How’s this for a modest proposal.
We develop a 5 point system, with 5 denoting those with highest risk of mortality and with 1 denoting least.
An eighty year old with pre-existing conditions gets a 5. 80 year olds in China had a mortality rate of around 15%, and then add to that the pre-existing factor that was noted as very significant but not attached to age groups in the data breakouts.
A 70 year old with a heart condition might get a 4, as would a 50 year old with serious respiratory problems.
Each number would simply reflect a range of probabilities of mortality, based on the best analysis possible. That is, “5” might denote “greater than 10% chance of mortality if infected”, along with all the lawyerly caveats about the number not being a prediction, that it is only a matter of affixing a set of known categories of relevance to mortality to a number.
New data may change probabilities. The numbers assigned to individuals might also change–.i.e., “people with your measured characteristics used to have a 9% chance of survival but it is now a 12% chance, and you have gone to 4 to 5.”
Different approaches to mitigation for each level. If you are 5 you ain’t goin’ nowhere. If you are a 5 in managed care facility with 5s it is in lockdown. If you are not in managed care but at home you may choose to move to a facility sealed off from the virus or you may stay, but only pursuant to a plan developed by the household to reasonably ensure the risk of contagion will be non-existent or minimal.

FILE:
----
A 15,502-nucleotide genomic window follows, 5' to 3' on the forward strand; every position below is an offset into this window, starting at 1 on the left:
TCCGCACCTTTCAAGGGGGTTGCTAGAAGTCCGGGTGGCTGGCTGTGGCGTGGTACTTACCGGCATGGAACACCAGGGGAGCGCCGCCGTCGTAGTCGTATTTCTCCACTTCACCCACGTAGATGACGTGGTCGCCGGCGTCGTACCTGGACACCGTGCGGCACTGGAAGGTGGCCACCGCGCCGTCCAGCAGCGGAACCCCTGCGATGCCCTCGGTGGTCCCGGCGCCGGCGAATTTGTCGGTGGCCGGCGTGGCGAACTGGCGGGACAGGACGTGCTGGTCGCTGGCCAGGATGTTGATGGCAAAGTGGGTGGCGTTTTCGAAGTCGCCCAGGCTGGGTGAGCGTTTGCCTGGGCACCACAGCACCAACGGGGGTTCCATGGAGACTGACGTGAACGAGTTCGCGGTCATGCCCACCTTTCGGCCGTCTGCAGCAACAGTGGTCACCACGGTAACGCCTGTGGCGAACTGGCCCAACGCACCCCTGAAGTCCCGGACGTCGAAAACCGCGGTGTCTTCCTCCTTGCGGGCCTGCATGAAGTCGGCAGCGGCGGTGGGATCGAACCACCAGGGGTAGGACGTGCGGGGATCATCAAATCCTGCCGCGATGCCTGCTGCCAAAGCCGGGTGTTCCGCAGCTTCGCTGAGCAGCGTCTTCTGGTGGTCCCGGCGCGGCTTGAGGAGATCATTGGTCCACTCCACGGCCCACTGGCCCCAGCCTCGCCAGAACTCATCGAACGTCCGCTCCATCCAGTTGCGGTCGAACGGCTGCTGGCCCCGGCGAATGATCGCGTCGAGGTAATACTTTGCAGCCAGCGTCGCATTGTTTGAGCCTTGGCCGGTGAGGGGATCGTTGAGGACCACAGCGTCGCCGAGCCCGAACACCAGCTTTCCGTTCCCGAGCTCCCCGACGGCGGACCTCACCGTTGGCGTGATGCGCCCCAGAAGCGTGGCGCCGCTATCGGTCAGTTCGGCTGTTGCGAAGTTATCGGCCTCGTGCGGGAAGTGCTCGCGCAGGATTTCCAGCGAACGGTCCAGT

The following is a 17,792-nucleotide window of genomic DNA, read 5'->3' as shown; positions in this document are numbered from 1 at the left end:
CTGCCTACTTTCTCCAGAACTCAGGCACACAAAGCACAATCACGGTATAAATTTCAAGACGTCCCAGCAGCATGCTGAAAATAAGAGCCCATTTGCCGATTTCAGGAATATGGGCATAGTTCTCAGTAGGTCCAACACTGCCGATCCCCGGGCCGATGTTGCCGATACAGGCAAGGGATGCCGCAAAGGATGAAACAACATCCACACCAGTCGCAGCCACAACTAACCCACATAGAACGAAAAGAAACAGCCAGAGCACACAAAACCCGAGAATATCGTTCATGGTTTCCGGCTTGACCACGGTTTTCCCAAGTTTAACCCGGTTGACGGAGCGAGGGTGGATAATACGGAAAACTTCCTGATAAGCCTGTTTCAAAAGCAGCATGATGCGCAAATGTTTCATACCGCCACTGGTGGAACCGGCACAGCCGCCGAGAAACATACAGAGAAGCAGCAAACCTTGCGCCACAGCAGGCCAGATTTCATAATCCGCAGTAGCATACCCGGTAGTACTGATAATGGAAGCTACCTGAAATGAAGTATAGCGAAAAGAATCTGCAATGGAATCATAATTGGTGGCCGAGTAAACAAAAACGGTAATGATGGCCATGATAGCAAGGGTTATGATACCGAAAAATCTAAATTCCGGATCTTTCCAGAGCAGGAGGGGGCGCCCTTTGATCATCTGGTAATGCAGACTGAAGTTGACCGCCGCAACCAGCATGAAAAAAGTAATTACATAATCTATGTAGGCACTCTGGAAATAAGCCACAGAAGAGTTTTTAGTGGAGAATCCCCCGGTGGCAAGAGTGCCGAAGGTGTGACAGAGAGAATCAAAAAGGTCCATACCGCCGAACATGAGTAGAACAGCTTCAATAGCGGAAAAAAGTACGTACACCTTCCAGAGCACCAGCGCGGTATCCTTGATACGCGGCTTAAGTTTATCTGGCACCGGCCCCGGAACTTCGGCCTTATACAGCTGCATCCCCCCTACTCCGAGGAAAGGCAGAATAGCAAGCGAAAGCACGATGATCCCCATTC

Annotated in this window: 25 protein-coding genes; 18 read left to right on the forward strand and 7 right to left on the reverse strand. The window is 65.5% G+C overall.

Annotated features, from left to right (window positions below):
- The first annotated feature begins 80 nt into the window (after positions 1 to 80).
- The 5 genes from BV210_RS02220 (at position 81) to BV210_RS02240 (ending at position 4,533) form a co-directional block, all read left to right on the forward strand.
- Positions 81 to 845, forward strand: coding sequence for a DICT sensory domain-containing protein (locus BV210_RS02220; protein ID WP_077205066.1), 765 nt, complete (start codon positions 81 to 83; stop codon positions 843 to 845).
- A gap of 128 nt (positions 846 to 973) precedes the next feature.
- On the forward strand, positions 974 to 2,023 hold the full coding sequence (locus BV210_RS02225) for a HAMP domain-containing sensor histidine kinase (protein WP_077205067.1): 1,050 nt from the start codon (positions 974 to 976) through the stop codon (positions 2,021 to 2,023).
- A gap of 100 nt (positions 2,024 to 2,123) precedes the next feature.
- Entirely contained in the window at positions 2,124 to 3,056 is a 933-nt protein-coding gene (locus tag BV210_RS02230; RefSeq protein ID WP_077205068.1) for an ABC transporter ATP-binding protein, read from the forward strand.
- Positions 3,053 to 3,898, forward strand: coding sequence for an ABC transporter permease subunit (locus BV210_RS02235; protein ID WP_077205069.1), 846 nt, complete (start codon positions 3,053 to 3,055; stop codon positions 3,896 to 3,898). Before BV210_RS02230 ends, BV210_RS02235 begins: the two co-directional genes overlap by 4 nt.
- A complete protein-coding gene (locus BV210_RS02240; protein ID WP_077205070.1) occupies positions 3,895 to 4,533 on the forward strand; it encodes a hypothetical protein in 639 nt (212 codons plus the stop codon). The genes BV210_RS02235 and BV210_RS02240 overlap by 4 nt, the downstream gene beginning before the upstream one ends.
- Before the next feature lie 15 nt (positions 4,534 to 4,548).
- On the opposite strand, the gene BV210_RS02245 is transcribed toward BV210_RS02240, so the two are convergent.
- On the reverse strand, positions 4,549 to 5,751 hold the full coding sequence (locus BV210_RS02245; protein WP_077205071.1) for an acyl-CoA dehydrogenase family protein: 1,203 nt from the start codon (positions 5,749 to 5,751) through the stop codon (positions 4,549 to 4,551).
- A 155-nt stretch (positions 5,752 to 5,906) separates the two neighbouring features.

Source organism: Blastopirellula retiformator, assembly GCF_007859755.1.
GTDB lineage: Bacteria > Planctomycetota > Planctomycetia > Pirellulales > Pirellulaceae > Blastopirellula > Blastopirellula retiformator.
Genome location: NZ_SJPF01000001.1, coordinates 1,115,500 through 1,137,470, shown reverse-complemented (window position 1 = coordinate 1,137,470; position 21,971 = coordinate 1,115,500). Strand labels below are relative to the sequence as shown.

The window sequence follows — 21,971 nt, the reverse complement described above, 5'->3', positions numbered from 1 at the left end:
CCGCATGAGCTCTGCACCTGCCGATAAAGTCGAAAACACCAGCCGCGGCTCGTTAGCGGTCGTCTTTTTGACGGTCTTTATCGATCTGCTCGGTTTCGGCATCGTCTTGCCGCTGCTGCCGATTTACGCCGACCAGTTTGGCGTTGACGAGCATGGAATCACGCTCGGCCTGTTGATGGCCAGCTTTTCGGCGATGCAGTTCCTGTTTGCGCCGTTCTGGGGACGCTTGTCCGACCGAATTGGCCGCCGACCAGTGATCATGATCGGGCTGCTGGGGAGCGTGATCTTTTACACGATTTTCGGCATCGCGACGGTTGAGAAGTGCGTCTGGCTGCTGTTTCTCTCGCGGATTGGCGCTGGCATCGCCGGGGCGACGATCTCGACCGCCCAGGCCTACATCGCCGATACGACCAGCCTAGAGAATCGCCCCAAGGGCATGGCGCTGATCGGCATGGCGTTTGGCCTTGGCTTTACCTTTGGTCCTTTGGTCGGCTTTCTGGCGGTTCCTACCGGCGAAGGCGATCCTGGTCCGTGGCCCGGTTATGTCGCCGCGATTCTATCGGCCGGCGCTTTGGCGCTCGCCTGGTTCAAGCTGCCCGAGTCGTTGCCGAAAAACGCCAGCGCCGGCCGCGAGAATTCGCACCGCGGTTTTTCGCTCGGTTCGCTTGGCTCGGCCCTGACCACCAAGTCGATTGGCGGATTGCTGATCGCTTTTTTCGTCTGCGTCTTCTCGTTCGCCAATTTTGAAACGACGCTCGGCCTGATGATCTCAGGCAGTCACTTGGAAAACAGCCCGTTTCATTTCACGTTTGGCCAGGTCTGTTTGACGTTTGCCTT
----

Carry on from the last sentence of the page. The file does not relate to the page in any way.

The decision to go to a safe facility or to stay at home rests with the individual and/or family. The safe facility will be as clean as it gets, and rigorously controlled. These would be in some ways the opposite of hospitals. The management of known viruses in the building will be replaced by keeping them out.
If someone with a 5 opts to stay at home pursuant to a plan that’s OK. But it is their risk. If they contract the virus on the outside from a 2 they may in turn pass the virus along to someone else–but probably another 1 or 2, not someone who is likely to expire.
Protocols will exist for those with lower numbers too, but the protocols and their enforcement will not be as rigorous. Consider a healthy 20 year old with a 2. That person will know that those with his measurable characteristics have, say, a .5% chance of death. With such individuals the system will be more like the current approach. “Here’s what you need to know about hygiene. Here’s how to make sure the household is as clean as possible.” But your mortality risk is x% and you decide whether you choose to venture out. Hopefully you will not be unlucky if you contract the virus and die. But that’s your choice.
And hopefully if you are infected and don’t know it you won’t infect others. But if you do chances are you will be infecting someone else with a low risk of death who made their own decision to venture out.
All this time any of the true targets of the virus’s murderous impulses are safe, behind bars for the duration.